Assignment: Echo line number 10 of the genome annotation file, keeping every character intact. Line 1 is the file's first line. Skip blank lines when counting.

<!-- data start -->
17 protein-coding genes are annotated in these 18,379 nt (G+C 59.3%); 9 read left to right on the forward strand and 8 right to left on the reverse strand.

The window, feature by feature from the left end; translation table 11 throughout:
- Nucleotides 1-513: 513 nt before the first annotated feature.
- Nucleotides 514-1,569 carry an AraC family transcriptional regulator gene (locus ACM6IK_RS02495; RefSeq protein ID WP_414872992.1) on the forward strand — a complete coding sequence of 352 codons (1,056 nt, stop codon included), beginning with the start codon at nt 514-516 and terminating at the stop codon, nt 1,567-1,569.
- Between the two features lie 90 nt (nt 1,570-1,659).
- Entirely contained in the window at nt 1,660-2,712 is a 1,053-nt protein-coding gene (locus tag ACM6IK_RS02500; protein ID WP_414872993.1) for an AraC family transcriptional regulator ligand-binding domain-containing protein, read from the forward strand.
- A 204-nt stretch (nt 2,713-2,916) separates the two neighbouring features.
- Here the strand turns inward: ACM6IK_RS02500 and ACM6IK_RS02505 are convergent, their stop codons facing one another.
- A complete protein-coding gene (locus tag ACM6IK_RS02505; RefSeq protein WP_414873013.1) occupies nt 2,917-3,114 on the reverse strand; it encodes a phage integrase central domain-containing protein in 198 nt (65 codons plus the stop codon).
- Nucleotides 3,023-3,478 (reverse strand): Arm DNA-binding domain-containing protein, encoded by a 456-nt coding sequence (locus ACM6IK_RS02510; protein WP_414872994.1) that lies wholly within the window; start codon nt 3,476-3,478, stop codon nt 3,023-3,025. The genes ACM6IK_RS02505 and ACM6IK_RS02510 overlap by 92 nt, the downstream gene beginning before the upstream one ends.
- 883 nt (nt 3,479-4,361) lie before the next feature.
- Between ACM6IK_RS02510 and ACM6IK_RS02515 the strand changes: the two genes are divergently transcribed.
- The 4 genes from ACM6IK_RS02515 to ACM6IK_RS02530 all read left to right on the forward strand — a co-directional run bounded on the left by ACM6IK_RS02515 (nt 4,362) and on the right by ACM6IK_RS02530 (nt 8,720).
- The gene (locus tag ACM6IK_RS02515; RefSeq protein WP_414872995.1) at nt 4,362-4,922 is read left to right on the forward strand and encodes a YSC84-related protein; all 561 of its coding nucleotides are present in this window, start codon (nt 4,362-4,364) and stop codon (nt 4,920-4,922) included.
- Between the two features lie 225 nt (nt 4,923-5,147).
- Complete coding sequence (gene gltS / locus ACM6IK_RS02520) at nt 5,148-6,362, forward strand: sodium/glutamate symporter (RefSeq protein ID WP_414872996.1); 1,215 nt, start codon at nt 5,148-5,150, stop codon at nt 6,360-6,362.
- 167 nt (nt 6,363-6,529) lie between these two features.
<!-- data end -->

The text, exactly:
- Nucleotides 3,023-3,478 (reverse strand): Arm DNA-binding domain-containing protein, encoded by a 456-nt coding sequence (locus ACM6IK_RS02510; protein WP_414872994.1) that lies wholly within the window; start codon nt 3,476-3,478, stop codon nt 3,023-3,025. The genes ACM6IK_RS02505 and ACM6IK_RS02510 overlap by 92 nt, the downstream gene beginning before the upstream one ends.